Confronted by a gay student at Princeton University, Justice Antonin Scalia defended his past writings comparing laws against homosexuality to those prohibiting bestiality and murder, saying he was arguing that many laws are based on society’s moral feelings.
“If we cannot have moral feelings against homosexuality, can we have it against murder?” Scalia asked in response to a question. “Can we have it against other things? I don’t apologize for the things I raise.”
Scalia said he was not equating homosexual conduct with bestiality or murder. “It’s a form of argument that I thought you would have known, which is called the reduction to the absurd,” he continued. “I’m surprised you aren’t persuaded.
The exchange took place Monday evening, just three days after the Supreme Court agreed to rule on the constitutionality of laws against gay marriage. Scalia was at Princeton to lecture on the Constitution and promote his book, “Reading Law: The Interpretation of Legal Texts.”
According to several news accounts, Duncan Hosie, a student who identified himself as gay, said he found it extraordinarily offensive that Scalia had linked homosexual sodomy to bestiality and murder in his dissent in Lawrence v. Texas.
In the 2003 decision, Scalia harshly criticized the court’s decision that struck down a Texas anti-sodomy law that had been used to convict a gay man of having sex with another man in his own apartment. The opinion by Justice Anthony Kennedy overturned a 1986 ruling in Bowers v. Hardwick that had upheld state sodomy laws.
Scalia wrote in his dissent:
“The Texas statute undeniably seeks to further the belief of its citizens that certain forms of sexual behavior are ‘immoral and unacceptable,’ . . . the same interest furthered by criminal laws against fornication, bigamy, adultery, adult incest, bestiality, and obscenity. Bowers held that this was a legitimate state interest. The Court today reaches the opposite conclusion. The Texas statute, it says, ‘furthers no legitimate state interest which can justify its intrusion into the personal and private life of the individual,’ …The Court embraces instead Justice [John Paul] Stevens’ declaration in his Bowers dissent, that 'the fact that the governing majority in a State has traditionally viewed a particular practice as immoral is not a sufficient reason for upholding a law prohibiting the practice,' . . . This effectively decrees the end of all morals legislation. “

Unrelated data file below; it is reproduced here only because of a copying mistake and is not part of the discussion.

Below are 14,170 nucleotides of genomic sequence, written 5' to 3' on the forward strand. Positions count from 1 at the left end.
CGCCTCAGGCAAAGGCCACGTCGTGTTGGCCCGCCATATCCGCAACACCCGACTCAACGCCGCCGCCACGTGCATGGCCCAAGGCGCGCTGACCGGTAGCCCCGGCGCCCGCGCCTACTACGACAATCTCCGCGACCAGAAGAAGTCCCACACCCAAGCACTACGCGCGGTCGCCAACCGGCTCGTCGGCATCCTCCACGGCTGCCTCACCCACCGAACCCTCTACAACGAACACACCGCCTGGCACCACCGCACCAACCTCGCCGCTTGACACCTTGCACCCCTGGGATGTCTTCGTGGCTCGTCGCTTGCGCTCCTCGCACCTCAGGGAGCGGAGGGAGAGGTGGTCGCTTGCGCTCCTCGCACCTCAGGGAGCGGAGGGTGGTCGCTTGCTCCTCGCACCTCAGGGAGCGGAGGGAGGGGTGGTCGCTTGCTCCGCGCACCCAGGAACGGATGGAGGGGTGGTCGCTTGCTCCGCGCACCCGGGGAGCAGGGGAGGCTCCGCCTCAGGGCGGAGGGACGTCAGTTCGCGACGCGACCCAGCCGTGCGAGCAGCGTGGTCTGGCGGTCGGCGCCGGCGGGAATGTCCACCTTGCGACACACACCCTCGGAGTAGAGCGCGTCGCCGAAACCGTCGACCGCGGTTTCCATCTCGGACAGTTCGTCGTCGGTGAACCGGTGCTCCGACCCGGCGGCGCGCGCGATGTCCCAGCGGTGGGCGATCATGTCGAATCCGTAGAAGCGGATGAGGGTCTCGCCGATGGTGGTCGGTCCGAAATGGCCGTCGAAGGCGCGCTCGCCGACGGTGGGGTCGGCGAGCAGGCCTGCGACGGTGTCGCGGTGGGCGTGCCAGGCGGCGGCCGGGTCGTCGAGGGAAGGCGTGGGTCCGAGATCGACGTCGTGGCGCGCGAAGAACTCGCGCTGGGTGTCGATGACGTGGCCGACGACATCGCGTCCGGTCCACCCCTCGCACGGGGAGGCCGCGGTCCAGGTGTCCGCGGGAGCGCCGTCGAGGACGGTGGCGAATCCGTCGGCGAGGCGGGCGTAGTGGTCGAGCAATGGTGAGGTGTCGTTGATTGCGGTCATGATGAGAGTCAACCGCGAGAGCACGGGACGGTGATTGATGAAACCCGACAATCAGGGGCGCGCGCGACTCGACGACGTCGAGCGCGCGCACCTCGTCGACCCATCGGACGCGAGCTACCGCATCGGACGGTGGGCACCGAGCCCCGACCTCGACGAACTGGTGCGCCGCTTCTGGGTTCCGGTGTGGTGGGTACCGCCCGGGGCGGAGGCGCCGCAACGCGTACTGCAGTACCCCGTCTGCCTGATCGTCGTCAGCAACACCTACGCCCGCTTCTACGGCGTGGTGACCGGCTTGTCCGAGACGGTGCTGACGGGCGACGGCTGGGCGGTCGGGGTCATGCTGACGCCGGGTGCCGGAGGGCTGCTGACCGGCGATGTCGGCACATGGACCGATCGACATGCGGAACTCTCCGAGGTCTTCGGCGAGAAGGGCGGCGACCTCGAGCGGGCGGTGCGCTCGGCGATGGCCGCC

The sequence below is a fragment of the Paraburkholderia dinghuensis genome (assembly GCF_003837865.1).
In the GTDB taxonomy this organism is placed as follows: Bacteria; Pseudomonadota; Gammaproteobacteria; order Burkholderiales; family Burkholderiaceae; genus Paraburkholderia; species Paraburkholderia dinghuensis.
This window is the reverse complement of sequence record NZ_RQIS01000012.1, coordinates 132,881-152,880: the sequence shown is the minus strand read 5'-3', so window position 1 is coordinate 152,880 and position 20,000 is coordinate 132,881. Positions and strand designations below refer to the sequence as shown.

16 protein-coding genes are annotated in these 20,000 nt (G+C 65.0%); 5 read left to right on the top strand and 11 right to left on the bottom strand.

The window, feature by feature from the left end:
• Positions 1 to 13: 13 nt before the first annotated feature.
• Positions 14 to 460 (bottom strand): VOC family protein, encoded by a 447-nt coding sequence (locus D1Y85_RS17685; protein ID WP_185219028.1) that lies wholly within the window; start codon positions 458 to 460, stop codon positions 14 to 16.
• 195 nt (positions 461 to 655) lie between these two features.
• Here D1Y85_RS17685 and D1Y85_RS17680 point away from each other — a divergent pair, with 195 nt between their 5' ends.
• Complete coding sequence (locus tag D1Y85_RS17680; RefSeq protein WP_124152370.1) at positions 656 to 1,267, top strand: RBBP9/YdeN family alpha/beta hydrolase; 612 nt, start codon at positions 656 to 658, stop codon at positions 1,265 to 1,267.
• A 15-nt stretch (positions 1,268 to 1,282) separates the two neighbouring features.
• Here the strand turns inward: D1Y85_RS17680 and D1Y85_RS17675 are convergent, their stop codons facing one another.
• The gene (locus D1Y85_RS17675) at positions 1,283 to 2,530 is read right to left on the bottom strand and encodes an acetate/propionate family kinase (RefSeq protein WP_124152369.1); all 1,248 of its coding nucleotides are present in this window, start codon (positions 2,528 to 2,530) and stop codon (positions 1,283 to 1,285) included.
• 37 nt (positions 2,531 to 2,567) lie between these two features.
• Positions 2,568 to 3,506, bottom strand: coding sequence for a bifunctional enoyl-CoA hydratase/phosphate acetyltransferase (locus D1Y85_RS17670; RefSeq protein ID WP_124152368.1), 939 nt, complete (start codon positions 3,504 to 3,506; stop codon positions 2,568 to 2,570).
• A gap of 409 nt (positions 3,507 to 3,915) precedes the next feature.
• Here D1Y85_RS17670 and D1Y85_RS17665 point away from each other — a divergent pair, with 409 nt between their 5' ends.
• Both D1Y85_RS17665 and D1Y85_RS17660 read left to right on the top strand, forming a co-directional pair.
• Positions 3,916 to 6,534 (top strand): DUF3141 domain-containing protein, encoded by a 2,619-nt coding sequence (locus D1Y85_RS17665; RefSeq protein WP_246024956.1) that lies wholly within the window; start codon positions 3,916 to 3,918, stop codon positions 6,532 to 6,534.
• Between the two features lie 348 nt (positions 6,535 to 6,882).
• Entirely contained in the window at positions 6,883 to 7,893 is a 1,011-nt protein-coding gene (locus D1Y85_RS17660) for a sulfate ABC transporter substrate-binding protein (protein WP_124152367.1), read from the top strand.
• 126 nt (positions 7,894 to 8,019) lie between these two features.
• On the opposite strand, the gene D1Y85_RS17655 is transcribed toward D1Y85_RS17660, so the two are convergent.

He also questioned whether the laws against same-sex marriage can survive if “moral disapproval” is not a reasonable basis for upholding them, in effect predicting the cases the court agreed to hear Friday.
“Today’s opinion dismantles the structure of constitutional law that has permitted a distinction to be made between heterosexual and homosexual unions, insofar as formal recognition in marriage is concerned. If moral disapprobation of homosexual conduct is ‘no legitimate state interest’ for purposes of proscribing that conduct . . . and if, as the Court coos (casting aside all pretense of neutrality), ‘[w]hen sexuality finds overt expression in intimate conduct with another person, the conduct can be but one element in a personal bond that is more enduring,’ what justification could there possibly be for denying the benefits of marriage to homosexual couples exercising ‘[t]he liberty protected by the Constitution.’”
In 1996, Scalia dissented when the court struck down an anti-gay initiative from Colorado. There, he made a reference to murder:
“The Court's opinion contains grim, disapproving hints that Coloradans have been guilty of ‘animus’ or ‘animosity’ toward homosexuality, as though that has been established as Unamerican. Of course it is our moral heritage that one should not hate any human being or class of human beings. But I had thought that one could consider certain conduct reprehensible -- murder, for example, or polygamy, or cruelty to animals -- and could exhibit even ‘animus’ toward such conduct. Surely that is the only sort of ‘animus’ at issue here: moral disapproval of homosexual conduct.”